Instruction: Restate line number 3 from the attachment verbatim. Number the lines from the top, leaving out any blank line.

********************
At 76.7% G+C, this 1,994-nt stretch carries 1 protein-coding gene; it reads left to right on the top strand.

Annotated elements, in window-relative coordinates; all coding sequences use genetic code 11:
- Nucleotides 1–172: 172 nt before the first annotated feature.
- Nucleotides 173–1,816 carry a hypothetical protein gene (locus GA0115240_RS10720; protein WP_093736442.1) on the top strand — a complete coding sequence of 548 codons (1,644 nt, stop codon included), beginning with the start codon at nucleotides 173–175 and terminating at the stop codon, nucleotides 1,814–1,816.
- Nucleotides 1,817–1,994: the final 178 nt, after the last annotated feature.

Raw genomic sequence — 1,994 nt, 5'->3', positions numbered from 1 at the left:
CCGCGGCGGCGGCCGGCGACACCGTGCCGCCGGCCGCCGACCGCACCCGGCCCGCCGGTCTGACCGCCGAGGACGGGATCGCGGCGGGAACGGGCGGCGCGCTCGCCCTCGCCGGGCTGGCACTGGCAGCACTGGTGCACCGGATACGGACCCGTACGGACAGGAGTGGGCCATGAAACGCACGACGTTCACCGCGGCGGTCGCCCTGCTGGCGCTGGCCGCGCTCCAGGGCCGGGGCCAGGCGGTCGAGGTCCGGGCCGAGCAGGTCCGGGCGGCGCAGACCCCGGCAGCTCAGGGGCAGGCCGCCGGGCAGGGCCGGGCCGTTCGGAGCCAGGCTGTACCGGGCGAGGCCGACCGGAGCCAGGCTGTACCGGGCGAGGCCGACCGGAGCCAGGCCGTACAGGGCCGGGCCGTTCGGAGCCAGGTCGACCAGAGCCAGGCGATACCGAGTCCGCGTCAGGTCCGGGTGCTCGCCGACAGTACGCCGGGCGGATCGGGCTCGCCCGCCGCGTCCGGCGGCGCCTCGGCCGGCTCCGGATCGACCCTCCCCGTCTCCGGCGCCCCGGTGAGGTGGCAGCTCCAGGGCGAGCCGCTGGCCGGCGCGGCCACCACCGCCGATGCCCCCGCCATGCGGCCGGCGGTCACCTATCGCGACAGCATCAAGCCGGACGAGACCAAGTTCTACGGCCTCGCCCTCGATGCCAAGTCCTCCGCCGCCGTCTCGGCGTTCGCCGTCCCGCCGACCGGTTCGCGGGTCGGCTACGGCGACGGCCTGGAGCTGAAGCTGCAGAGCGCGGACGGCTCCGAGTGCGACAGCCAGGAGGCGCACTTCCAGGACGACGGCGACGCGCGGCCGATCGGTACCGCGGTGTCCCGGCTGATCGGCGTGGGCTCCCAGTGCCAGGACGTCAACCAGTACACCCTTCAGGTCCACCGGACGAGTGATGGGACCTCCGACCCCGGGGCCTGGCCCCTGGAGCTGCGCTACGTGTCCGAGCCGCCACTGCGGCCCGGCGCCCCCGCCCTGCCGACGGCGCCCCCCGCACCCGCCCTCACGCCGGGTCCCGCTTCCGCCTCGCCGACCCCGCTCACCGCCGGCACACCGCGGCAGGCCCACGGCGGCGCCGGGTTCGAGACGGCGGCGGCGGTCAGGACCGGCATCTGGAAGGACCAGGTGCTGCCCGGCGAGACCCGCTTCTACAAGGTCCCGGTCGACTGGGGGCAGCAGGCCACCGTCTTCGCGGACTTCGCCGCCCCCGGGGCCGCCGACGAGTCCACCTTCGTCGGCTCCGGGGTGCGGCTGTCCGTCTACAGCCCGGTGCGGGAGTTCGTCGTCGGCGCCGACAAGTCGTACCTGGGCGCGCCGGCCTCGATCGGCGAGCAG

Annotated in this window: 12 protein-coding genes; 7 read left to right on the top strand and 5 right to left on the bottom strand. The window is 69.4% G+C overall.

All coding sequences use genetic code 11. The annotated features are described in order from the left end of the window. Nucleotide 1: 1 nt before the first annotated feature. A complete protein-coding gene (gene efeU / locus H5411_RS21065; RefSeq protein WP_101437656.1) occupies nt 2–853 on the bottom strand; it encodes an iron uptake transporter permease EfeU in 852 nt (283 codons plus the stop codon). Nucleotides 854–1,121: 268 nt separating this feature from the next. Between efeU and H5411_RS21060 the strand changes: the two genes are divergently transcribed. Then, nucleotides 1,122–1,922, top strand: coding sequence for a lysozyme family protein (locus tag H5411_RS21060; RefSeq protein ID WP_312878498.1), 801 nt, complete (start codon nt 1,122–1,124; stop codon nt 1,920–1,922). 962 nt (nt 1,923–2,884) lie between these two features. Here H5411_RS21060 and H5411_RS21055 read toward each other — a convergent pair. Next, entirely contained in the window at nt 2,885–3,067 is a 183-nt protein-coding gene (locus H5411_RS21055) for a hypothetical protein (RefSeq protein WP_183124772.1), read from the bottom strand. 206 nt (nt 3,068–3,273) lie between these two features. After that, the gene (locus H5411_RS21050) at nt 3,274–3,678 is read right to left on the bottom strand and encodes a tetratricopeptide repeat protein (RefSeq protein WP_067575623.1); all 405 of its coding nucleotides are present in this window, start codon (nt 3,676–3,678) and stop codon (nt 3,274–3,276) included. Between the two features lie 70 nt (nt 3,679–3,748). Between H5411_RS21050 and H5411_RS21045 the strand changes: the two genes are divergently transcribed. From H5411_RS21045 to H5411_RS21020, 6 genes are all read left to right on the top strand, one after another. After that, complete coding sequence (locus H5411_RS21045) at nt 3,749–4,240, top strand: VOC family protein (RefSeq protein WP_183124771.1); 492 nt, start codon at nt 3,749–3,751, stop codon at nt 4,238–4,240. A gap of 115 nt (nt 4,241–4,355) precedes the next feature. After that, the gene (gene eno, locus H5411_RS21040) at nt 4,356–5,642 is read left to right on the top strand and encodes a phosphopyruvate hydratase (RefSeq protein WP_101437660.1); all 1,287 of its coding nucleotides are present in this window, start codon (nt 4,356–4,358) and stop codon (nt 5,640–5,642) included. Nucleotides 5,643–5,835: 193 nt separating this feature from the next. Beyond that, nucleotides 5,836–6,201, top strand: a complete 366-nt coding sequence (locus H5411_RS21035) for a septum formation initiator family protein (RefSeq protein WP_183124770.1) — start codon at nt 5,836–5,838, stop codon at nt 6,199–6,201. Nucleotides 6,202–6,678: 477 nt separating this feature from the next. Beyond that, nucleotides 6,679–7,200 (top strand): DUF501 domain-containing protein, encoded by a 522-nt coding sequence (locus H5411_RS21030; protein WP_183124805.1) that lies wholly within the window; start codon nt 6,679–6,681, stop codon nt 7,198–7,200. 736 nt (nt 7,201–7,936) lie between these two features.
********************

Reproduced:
- Nucleotides 1–172: 172 nt before the first annotated feature.